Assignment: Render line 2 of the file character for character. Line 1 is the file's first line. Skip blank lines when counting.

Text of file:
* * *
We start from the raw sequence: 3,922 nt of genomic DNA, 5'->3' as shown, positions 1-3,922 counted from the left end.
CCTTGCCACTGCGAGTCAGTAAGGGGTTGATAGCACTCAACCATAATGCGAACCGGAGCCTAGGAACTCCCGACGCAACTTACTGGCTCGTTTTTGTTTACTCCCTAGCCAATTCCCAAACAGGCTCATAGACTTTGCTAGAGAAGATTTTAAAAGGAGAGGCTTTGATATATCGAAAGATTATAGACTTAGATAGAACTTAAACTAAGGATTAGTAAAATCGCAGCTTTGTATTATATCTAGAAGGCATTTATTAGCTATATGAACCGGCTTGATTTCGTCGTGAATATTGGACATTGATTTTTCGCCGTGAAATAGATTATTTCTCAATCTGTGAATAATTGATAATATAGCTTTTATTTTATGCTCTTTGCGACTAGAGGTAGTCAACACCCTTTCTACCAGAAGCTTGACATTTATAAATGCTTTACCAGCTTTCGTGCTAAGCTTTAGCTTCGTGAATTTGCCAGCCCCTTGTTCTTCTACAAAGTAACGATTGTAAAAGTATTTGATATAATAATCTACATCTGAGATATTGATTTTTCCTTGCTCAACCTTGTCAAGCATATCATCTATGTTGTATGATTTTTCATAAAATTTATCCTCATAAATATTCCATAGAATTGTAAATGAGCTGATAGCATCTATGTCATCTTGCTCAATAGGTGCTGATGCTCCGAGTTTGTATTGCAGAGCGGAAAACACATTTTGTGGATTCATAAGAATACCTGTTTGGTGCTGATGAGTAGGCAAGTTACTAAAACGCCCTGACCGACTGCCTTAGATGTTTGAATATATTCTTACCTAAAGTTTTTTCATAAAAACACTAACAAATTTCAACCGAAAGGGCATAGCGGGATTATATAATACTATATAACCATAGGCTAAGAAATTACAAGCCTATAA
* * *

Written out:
CCTTGCCACTGCGAGTCAGTAAGGGGTTGATAGCACTCAACCATAATGCGAACCGGAGCCTAGGAACTCCCGACGCAACTTACTGGCTCGTTTTTGTTTACTCCCTAGCCAATTCCCAAACAGGCTCATAGACTTTGCTAGAGAAGATTTTAAAAGGAGAGGCTTTGATATATCGAAAGATTATAGACTTAGATAGAACTTAAACTAAGGATTAGTAAAATCGCAGCTTTGTATTATATCTAGAAGGCATTTATTAGCTATATGAACCGGCTTGATTTCGTCGTGAATATTGGACATTGATTTTTCGCCGTGAAATAGATTATTTCTCAATCTGTGAATAATTGATAATATAGCTTTTATTTTATGCTCTTTGCGACTAGAGGTAGTCAACACCCTTTCTACCAGAAGCTTGACATTTATAAATGCTTTACCAGCTTTCGTGCTAAGCTTTAGCTTCGTGAATTTGCCAGCCCCTTGTTCTTCTACAAAGTAACGATTGTAAAAGTATTTGATATAATAATCTACATCTGAGATATTGATTTTTCCTTGCTCAACCTTGTCAAGCATATCATCTATGTTGTATGATTTTTCATAAAATTTATCCTCATAAATATTCCATAGAATTGTAAATGAGCTGATAGCATCTATGTCATCTTGCTCAATAGGTGCTGATGCTCCGAGTTTGTATTGCAGAGCGGAAAACACATTTTGTGGATTCATAAGAATACCTGTTTGGTGCTGATGAGTAGGCAAGTTACTAAAACGCCCTGACCGACTGCCTTAGATGTTTGAATATATTCTTACCTAAAGTTTTTTCATAAAAACACTAACAAATTTCAACCGAAAGGGCATAGCGGGATTATATAATACTATATAACCATAGGCTAAGAAATTACAAGCCTATAA